FIG. 9 illustrates, in section, means for adjusting the length of the equipment to adapt to the user's height. Each of the spaced apart openings 168 in the top of beam 164 includes an upwardly protruding lip 184. Foot carriage 166 includes a mating member 186 on its lower surface. In use, the foot carriage is moved along the beam to the appropriate position, and the mating member 186 is brought into engagement with one of the protruding lips 184. The carriage is thus locked in the correct position, adjusting the length of the equipment by the engagement of the lip and the mating member.

FIG. 10 further illustrates a positioning of the foot support beam member on the horizontal beam 164. Strap 174 is attached to ratchet 188 mounted on the end of the foot support beam member.

FIGS. 11-15 illustrate a mechanism by which the length of the apparatus can be extended to apply traction to the user. FIG. 11 is a section through the body support portion of the apparatus showing the traction mechanism mounted thereunder. Traction mechanism 190 acts to move the beam 164 away from the body portion 152. Hinge 156 which join the body support portion 152 to the foot securing portion is moved away from the body support portion. This Figure also illustrates how the apparatus folds at hinge 156. Beam 164 is shown in an intermediate position indicated by 164 as it is swung to the folded position.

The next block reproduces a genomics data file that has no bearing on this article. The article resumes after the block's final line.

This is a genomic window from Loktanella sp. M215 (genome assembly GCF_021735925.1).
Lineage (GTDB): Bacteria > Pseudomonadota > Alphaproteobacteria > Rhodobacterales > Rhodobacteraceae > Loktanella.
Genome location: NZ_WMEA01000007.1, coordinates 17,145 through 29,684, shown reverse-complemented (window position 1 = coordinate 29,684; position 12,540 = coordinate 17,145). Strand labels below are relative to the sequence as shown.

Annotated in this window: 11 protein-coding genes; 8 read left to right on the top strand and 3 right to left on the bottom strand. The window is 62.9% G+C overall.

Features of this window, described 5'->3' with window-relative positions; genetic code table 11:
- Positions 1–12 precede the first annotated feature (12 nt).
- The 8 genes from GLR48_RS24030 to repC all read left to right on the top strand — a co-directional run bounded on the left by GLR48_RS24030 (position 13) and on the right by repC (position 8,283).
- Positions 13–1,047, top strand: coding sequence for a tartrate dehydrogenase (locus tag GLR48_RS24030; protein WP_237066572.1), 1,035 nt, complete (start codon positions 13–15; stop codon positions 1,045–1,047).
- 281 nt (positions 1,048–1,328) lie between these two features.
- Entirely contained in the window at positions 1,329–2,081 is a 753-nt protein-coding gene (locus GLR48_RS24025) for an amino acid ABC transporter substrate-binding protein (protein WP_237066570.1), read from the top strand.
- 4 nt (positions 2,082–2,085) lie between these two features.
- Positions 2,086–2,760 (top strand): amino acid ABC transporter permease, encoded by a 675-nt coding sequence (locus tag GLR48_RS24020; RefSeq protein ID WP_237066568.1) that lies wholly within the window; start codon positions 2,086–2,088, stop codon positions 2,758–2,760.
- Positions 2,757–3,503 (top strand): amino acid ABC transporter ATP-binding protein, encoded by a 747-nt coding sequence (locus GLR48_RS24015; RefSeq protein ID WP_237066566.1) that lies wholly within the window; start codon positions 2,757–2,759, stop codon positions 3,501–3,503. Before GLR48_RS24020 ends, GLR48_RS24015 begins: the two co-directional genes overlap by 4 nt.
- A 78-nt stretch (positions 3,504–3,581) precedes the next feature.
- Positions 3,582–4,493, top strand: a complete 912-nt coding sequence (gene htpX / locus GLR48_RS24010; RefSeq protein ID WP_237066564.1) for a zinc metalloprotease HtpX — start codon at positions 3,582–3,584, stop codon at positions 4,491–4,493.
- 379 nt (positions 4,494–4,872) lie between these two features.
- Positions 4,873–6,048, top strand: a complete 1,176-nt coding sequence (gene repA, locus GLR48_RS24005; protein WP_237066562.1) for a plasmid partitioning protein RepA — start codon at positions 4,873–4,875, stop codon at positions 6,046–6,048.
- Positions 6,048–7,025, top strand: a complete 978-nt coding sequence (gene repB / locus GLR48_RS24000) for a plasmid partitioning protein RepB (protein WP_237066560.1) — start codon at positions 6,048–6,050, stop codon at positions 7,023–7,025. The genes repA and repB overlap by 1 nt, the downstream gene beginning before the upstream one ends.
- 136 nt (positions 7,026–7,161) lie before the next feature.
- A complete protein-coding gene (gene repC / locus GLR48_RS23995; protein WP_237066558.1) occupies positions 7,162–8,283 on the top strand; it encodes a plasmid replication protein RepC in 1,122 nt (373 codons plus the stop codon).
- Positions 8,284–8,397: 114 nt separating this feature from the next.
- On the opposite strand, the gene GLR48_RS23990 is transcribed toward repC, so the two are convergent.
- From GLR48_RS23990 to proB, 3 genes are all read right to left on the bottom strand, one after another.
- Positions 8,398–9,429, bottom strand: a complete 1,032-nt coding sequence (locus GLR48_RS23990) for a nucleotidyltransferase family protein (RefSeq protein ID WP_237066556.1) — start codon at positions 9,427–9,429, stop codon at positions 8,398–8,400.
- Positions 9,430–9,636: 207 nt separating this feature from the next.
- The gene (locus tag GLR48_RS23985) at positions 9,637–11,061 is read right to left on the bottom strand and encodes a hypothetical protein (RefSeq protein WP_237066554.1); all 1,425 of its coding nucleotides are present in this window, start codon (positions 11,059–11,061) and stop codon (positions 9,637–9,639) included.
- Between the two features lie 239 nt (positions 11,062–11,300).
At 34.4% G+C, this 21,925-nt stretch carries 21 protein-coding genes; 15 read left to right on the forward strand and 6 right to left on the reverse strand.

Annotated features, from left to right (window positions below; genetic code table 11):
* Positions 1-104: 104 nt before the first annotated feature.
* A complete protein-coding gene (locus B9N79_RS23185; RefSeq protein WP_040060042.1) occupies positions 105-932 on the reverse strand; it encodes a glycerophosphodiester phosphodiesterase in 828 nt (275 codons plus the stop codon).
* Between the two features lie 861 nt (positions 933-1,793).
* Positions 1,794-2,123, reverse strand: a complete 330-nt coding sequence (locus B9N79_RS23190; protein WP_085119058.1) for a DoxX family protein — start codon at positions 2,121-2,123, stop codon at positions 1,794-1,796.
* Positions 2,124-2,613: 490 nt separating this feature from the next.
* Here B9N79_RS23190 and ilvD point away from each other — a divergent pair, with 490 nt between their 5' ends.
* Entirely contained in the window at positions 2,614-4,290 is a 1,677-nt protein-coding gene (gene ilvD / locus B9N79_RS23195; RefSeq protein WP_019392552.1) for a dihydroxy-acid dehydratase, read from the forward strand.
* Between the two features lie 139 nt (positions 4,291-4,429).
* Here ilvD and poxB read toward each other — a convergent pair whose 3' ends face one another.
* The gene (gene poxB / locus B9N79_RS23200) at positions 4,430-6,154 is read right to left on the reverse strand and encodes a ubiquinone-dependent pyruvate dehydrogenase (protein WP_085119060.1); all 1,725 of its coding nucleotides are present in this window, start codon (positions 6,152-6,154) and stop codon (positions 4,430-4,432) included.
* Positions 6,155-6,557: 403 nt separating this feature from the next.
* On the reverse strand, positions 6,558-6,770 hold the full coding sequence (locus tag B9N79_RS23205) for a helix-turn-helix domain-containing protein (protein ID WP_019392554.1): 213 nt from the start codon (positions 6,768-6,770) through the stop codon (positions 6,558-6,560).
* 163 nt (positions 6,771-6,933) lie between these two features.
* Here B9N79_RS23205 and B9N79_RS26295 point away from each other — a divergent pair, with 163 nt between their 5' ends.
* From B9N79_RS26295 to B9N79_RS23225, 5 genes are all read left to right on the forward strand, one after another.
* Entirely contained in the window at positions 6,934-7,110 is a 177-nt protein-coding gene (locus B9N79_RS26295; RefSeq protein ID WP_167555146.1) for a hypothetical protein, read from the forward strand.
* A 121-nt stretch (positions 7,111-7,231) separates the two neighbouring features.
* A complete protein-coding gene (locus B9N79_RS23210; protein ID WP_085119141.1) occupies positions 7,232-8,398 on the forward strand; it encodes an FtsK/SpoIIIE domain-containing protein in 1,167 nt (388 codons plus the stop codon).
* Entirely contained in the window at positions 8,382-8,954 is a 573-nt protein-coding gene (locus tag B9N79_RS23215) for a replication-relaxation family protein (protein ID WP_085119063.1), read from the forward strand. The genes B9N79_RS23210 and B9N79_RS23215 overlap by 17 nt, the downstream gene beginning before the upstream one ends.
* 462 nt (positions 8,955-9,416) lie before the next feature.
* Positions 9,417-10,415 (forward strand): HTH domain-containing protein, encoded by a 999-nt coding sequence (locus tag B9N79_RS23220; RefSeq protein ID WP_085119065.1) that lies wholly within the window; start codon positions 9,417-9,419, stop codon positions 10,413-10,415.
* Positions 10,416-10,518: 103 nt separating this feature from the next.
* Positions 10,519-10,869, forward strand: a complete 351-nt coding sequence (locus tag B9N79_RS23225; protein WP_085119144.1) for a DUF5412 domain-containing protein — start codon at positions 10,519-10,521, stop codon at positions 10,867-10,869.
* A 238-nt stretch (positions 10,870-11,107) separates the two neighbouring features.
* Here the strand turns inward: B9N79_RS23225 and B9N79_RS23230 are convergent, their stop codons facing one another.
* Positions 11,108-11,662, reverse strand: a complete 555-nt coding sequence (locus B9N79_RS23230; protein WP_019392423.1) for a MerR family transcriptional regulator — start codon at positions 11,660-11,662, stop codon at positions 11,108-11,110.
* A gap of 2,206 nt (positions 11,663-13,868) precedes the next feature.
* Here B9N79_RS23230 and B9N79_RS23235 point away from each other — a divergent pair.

The traction mechanism 190 is mounted to the underside of body support portion 152 by a pair of mounting brackets 194 as illustrated in cross-section in FIG. 12.

As illustrated in these figures, as well as in FIG. 13, the traction mechanism includes a pair of concentric cylinders 196 and 198 is attached to the horizontal beam 164 by hinge 156. As inner cylinder 198 moves outwardly to lengthen the apparatus, traction is applied to the user.

A screw shaft 200 passes through the interior of the two cylinders and through two threaded fittings 201 and 202. The two threaded fittings, in turn, are coupled to the inner cylinder 198. Thus as screw shaft 200 rotates, threaded fittings 201 and 202 force the intercylinder to move relative to the position of the outer cylinder 196. A conical gear 204 is mounted on the end of screw shaft 200. Shaft 208 is mounted on the bottom side of body support portion 152 by a pair of brackets (not shown).